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Memoization

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(same base case)
(Int type for list indexes)
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Try <hask>slow_fib 30</hask>, not too much higher than that and it hangs.
 
Try <hask>slow_fib 30</hask>, not too much higher than that and it hangs.
 
<haskell>
 
<haskell>
slow_fib :: Integer -> Integer
+
slow_fib :: Int -> Integer
 
slow_fib 0 = 0
 
slow_fib 0 = 0
 
slow_fib 1 = 1
 
slow_fib 1 = 1
Line 18: Line 18:
   
 
<haskell>
 
<haskell>
memoized_fib :: Integer -> Integer
+
memoized_fib :: Int -> Integer
 
memoized_fib =
 
memoized_fib =
 
let fib 0 = 0
 
let fib 0 = 0

Revision as of 20:10, 5 August 2007


Memoization is a technique for storing values of a function instead of recomputing them each time the function is called.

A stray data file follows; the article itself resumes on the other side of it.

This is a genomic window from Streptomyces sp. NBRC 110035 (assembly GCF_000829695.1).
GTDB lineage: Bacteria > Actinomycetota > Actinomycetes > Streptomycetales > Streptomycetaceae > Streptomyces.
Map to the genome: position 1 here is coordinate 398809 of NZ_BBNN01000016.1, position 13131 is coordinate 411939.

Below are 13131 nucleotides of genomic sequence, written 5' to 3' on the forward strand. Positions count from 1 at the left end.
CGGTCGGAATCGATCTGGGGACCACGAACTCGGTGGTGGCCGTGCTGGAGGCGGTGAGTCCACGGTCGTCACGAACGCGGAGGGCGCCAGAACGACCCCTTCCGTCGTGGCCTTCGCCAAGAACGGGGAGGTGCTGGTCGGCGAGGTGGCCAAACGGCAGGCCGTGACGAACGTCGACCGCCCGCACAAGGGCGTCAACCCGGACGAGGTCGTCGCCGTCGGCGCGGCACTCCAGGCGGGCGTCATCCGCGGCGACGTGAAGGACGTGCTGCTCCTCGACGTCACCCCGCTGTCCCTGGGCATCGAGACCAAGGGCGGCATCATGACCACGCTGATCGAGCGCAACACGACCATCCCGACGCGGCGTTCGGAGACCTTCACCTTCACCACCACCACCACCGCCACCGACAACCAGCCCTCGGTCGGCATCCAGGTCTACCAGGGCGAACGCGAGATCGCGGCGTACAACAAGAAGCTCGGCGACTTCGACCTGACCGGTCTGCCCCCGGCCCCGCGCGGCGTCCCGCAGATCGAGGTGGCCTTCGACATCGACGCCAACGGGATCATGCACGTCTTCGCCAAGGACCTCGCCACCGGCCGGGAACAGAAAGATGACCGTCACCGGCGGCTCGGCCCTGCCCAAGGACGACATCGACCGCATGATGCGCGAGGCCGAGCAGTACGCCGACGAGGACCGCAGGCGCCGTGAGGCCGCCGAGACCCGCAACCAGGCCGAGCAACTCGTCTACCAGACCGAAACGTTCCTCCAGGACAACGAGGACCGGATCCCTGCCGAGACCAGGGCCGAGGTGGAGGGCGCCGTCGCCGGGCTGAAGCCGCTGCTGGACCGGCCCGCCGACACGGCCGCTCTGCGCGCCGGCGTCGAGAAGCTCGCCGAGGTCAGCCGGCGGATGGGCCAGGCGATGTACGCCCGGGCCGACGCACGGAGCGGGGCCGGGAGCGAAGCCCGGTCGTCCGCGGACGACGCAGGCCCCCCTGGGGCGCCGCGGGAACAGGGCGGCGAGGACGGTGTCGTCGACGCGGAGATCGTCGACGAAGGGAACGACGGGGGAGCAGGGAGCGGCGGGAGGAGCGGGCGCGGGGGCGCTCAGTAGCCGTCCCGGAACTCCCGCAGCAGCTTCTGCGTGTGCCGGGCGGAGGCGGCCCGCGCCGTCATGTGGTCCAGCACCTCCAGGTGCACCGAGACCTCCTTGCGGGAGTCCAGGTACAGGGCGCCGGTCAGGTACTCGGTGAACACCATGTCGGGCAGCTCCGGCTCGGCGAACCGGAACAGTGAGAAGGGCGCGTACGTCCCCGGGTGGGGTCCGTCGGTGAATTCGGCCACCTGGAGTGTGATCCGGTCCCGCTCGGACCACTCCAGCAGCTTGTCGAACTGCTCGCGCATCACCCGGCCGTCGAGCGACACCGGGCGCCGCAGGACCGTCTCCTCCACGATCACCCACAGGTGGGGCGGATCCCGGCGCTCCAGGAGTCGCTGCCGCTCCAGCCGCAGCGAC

A classic example is the recursive computation of Fibonacci numbers.

The immediate implementation of Fibonacci numbers without memoization is horribly slow.

Try
slow_fib 30
, not too much higher than that and it hangs.
slow_fib :: Int -> Integer
slow_fib 0 = 0
slow_fib 1 = 1
slow_fib n = slow_fib (n-2) + slow_fib (n-1)

The memoized version is much faster.

Try
memoized_fib 10000
.
memoized_fib :: Int -> Integer
memoized_fib =
   let fib 0 = 0
       fib 1 = 1
       fib n = memoized_fib (n-2) + memoized_fib (n-1)
   in  (map fib [0 ..] !!)


See also